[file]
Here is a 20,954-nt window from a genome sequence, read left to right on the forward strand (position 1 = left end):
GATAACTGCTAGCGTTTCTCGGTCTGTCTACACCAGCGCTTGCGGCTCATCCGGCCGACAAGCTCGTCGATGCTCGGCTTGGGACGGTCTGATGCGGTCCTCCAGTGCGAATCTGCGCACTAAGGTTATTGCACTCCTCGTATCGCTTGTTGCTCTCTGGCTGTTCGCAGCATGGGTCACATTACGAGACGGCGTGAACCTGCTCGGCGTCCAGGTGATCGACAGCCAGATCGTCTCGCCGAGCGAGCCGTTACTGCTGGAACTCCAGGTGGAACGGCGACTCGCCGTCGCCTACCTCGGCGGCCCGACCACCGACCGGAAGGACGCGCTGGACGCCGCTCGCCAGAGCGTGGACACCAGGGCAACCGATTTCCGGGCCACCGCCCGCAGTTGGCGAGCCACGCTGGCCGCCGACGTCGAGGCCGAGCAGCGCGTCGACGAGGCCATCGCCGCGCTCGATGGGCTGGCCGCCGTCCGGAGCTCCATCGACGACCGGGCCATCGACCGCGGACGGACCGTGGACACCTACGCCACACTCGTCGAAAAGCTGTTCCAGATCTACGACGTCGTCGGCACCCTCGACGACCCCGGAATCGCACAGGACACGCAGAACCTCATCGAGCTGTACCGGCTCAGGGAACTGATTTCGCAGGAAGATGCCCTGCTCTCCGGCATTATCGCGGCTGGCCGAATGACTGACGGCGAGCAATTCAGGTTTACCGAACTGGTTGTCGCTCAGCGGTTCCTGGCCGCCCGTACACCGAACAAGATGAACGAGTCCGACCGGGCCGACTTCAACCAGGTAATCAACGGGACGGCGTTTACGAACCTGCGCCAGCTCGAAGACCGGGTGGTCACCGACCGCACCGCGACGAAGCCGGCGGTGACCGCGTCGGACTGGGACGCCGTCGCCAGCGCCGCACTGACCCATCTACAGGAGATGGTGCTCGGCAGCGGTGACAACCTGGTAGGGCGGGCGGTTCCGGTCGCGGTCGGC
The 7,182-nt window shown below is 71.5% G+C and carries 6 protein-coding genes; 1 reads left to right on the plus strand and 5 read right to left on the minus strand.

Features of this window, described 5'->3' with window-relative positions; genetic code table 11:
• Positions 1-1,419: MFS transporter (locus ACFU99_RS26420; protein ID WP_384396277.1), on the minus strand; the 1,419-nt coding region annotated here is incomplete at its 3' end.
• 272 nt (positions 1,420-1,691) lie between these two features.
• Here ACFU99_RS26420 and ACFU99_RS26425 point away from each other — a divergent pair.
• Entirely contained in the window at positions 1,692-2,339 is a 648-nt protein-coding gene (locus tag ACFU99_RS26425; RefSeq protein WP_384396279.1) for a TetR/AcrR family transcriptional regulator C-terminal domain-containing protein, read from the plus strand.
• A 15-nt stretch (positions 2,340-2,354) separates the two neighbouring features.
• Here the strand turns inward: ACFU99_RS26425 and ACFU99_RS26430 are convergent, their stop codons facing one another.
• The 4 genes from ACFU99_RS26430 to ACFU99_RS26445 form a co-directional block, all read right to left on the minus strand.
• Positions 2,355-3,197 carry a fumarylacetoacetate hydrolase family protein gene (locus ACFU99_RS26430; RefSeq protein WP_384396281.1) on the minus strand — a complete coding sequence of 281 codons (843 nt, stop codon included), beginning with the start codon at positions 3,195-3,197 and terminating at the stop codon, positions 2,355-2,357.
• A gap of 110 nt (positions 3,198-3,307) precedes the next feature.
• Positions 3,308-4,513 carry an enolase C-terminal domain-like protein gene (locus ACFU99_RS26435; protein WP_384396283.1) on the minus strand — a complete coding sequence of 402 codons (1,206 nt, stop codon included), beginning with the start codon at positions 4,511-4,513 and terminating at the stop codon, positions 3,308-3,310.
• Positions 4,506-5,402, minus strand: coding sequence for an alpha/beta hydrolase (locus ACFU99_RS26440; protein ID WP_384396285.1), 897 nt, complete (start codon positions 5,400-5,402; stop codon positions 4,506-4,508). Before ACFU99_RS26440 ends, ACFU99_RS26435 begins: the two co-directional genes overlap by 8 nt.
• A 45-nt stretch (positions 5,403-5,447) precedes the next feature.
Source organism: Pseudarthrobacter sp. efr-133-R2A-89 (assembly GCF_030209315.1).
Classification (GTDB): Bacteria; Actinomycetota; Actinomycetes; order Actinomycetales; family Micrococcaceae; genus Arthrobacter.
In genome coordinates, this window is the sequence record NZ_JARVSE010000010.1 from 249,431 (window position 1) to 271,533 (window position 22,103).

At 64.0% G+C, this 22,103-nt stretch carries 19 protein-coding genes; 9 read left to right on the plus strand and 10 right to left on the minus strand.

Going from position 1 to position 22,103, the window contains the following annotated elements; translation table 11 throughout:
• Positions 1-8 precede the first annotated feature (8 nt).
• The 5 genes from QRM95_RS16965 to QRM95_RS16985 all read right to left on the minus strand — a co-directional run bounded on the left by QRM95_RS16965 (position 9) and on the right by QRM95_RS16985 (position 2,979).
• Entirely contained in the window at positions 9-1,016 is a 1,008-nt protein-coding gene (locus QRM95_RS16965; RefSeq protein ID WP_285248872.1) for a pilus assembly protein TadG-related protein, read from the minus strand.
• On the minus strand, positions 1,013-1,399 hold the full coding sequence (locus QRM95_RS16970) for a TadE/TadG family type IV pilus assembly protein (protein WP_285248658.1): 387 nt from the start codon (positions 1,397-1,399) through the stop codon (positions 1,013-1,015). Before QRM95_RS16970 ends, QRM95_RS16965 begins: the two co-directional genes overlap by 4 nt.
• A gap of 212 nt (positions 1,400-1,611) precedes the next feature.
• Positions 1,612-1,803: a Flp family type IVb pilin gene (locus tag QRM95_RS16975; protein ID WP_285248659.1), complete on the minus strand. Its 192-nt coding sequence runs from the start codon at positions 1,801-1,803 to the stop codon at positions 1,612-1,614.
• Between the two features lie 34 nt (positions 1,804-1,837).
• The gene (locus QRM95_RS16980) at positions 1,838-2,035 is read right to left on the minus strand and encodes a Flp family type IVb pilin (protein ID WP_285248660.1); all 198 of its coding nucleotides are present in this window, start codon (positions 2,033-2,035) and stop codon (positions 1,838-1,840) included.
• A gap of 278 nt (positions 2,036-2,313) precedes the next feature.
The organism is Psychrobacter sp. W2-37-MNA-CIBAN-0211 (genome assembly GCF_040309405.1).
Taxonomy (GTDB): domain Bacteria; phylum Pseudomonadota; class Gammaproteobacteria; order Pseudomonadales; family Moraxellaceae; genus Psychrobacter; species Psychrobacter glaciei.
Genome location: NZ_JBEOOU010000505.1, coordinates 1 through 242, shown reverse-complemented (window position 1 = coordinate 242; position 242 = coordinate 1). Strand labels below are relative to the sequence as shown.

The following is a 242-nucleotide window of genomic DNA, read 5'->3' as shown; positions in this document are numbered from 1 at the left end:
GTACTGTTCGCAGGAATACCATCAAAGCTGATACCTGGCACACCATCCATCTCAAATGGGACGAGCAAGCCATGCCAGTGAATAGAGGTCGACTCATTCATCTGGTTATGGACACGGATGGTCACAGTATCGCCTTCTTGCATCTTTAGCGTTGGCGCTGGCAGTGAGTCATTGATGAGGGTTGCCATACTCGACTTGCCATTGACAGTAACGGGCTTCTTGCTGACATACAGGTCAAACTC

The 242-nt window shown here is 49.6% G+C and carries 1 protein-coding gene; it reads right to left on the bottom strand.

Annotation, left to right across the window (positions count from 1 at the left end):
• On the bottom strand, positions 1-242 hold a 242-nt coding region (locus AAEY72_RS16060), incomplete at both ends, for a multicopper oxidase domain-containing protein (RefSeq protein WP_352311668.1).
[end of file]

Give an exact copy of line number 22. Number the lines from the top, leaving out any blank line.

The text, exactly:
• Positions 1-8 precede the first annotated feature (8 nt).